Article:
It really comes down to teaching children how to research and how to be good researchers. They should be taught to use all the tools they can to find their answers, and they should be taught how to filter information so they know what is reliable. The Onion, for example, is not a good source for an essay or any school assignment. Probably not Wikipedia.org either. As you have seen, I have used the Onion as a source for the entire post, but real sources have been in there, too. Students know not to use the Onion as a source, right? If they do not know this, they should learn. Other people, experts unlike me, agree with me. They agree especially when it comes to technology, according to the blog on KQED.org. If they are not taught these filters or how to research they are screwed.
Basic skills are also important. Students should know how to use basic skills like reading, writing, and arithmetic so they have a good foundation. Some people think these subjects are not focused on enough like some parents in Canada according to an article in the Globe and Mail. Children need a foundation to build their research skills. People should be taught with great focus reading, writing, arithmetic, and maybe some scientific method to counteract bias concerns in the classroom. Then again, I don’t know, sometimes opinions are good for thinking outside of the box, however, what do I know? I’m not an expert, remember? Where the individual student goes with the information and what they do with their education outside of a school is up to the student. If they are taught how to learn for themselves, they will be forever students. They will never stop learning, and people should never stop learning. That is a very valuable bit of advice. Of course, this all my opinion. For all I know, I may be wrong. If you follow my opinion you may find we are all screwed.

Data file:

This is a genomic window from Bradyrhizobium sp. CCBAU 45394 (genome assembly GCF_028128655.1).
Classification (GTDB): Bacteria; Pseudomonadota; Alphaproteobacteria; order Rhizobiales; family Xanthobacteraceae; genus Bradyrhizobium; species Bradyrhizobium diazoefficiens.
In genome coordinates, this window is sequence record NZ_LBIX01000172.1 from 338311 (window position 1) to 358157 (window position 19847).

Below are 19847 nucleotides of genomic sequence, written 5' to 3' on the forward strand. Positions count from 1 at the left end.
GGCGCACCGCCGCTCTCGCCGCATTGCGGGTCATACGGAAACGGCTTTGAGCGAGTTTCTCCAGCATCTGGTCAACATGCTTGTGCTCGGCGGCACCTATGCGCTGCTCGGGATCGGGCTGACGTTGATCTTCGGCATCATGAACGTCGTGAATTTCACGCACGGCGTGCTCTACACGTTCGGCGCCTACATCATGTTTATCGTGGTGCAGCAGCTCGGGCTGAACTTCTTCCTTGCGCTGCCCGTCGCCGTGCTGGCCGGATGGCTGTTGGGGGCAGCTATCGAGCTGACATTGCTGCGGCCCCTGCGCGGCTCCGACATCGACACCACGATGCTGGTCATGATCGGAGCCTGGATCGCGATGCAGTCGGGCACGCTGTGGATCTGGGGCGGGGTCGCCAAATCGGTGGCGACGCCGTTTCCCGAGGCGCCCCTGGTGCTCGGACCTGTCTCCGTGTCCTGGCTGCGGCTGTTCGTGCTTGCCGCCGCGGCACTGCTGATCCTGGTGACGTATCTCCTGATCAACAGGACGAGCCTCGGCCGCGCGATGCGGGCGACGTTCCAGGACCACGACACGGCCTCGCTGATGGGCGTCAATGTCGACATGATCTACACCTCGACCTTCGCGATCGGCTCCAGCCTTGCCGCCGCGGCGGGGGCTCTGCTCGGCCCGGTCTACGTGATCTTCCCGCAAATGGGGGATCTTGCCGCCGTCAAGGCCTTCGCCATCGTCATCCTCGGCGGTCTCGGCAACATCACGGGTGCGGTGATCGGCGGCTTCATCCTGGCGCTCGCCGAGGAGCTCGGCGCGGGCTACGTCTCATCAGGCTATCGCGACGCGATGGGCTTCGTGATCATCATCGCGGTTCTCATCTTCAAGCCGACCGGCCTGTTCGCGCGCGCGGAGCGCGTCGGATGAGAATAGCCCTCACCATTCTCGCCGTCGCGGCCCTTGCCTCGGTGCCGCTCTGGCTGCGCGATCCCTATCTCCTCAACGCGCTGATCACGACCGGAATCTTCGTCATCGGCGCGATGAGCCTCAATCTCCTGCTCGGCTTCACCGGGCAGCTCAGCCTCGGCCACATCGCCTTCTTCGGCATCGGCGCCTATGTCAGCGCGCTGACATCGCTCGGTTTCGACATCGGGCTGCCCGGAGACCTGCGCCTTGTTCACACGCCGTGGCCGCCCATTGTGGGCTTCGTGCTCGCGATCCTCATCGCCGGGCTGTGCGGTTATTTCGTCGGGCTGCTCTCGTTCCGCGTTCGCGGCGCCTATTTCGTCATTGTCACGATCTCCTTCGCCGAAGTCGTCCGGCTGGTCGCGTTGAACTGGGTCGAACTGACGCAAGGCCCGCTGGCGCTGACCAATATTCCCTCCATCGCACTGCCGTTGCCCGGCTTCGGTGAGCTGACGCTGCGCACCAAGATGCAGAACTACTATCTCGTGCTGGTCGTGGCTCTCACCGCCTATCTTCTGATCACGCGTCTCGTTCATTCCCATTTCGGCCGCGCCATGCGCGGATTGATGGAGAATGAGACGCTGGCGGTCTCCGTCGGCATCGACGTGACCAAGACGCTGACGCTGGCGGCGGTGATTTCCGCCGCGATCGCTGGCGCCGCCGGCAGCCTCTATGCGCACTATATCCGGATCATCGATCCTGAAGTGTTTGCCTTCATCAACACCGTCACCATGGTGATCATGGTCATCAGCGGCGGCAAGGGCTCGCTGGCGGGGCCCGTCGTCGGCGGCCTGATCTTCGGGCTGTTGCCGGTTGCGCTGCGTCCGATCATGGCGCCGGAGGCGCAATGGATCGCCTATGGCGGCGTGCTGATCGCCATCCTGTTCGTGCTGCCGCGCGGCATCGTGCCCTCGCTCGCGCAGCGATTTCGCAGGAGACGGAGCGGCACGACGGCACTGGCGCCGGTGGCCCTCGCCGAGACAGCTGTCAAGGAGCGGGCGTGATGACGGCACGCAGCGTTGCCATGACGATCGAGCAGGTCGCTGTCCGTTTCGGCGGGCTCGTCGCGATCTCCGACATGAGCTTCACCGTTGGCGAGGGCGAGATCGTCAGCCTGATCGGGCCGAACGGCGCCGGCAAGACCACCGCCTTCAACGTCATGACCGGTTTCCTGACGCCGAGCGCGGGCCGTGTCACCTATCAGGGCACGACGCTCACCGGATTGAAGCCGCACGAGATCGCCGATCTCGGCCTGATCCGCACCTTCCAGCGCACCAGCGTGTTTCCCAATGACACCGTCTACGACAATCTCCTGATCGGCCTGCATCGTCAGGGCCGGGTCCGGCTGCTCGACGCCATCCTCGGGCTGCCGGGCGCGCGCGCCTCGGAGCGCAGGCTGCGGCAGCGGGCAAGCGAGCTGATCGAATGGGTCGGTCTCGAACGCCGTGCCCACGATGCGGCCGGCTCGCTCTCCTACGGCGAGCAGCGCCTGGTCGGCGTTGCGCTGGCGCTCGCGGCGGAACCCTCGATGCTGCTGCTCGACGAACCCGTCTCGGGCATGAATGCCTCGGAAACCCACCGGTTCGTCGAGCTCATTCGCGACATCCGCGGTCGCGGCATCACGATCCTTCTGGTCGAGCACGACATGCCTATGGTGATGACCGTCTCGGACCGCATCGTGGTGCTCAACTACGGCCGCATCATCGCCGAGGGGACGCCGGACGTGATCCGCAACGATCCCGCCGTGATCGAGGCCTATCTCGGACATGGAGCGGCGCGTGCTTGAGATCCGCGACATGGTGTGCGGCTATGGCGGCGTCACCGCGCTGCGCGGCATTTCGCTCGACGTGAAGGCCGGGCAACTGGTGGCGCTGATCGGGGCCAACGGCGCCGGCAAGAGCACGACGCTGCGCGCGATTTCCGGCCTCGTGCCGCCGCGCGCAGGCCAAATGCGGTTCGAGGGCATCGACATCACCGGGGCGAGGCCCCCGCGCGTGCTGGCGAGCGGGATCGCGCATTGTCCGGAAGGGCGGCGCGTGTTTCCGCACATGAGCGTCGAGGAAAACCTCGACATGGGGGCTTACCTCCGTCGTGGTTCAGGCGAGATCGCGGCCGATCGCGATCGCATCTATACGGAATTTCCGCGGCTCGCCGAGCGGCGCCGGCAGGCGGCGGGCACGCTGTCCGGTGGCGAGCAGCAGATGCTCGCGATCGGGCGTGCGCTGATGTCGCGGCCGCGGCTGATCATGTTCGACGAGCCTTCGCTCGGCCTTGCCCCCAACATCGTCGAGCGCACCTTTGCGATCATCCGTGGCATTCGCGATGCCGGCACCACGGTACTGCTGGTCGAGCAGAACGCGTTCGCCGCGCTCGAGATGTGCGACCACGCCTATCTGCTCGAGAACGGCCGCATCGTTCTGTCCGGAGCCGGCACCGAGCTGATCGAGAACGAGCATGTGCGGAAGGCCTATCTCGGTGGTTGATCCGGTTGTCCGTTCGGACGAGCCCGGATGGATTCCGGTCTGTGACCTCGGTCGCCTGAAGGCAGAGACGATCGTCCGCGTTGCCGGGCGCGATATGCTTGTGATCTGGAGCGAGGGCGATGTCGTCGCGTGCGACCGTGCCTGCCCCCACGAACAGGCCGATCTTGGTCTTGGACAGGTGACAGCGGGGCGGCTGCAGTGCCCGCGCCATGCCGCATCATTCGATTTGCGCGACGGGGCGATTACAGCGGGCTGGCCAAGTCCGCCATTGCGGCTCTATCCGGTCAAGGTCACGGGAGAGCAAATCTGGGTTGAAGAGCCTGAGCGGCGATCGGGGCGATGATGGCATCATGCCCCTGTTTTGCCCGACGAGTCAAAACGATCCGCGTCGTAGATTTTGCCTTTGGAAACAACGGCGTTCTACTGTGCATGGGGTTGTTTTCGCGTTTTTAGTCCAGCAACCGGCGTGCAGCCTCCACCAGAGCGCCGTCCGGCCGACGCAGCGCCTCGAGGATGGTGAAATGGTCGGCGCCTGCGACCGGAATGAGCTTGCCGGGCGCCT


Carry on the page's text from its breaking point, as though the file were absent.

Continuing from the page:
Thank you the Onion for this informative article. It hit a little close to reality for me. Now that I have thought about it, and looked around, I think I will laugh a little.